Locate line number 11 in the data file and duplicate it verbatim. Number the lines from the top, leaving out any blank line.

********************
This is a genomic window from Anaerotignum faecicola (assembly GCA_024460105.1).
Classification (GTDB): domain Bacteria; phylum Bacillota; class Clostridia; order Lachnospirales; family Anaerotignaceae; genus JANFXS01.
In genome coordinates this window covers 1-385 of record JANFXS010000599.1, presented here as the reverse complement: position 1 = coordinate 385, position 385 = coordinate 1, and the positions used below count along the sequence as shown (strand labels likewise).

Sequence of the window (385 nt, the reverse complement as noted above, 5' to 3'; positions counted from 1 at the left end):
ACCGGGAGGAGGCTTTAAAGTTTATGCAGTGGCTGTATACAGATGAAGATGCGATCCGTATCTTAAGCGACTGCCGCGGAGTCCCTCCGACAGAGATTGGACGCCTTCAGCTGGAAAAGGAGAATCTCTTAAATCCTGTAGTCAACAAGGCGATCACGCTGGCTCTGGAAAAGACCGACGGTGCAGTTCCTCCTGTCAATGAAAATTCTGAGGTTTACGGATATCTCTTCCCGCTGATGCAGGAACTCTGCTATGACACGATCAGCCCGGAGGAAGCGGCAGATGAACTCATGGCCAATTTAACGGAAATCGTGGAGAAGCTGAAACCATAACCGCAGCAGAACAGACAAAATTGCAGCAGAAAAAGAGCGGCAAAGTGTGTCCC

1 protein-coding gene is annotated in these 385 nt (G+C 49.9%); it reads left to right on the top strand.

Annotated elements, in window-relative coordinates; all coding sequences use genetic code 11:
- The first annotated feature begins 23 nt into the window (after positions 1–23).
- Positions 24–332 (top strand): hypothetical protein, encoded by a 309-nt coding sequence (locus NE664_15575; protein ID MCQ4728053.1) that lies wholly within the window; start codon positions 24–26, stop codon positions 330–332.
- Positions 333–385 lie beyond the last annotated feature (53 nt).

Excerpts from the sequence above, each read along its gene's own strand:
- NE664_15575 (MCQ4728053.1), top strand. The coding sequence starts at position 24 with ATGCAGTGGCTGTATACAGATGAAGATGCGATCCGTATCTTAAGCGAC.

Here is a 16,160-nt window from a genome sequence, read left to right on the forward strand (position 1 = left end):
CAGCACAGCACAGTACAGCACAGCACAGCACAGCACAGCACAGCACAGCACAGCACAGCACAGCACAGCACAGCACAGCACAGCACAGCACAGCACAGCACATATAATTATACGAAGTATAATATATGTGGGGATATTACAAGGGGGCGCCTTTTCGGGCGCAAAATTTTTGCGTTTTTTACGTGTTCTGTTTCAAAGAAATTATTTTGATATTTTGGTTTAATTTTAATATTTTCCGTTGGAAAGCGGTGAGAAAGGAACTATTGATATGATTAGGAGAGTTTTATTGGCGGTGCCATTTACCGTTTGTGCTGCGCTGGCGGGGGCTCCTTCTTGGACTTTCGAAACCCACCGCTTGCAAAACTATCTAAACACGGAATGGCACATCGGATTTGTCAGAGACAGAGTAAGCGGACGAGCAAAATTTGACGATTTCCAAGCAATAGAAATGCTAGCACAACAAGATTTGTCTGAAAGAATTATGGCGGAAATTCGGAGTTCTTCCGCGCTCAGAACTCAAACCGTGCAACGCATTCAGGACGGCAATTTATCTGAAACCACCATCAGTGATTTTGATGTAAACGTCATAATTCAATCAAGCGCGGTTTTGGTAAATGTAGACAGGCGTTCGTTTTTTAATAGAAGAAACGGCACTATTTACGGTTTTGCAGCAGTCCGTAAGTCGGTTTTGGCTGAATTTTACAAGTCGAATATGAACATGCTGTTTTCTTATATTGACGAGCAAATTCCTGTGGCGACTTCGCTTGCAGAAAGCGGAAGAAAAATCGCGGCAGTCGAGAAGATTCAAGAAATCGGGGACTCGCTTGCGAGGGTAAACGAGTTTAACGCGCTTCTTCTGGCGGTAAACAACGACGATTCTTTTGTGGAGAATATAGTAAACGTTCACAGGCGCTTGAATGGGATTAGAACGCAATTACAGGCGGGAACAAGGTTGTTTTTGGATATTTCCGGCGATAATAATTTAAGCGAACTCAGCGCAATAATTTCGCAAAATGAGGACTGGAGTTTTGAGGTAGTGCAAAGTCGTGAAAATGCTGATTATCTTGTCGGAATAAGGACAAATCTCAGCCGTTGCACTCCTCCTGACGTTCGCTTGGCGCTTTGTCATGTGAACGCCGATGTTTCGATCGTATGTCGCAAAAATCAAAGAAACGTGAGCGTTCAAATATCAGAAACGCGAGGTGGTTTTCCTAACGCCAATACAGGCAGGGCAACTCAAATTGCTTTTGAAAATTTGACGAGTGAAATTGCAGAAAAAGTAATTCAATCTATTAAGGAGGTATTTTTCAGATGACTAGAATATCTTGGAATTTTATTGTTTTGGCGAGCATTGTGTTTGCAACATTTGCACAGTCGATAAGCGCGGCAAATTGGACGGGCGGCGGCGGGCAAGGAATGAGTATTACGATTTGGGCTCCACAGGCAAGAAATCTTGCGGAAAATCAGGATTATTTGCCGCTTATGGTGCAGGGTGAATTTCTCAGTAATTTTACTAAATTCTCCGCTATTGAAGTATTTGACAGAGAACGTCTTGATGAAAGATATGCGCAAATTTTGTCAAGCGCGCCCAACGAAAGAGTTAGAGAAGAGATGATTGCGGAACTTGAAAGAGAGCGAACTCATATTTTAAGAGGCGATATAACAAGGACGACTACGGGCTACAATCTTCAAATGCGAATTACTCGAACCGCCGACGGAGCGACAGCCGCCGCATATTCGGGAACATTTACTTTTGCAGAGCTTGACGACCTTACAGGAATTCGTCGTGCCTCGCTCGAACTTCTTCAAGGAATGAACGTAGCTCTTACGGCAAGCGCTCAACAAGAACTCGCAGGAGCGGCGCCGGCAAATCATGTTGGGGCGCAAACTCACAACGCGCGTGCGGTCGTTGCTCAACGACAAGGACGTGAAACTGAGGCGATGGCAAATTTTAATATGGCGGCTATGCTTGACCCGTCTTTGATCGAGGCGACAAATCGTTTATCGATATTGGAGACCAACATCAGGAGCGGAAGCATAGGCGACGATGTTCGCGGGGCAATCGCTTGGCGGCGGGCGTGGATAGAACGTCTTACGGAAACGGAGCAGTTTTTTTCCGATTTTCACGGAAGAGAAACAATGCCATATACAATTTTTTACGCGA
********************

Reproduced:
Excerpts from the sequence above, each read along its gene's own strand: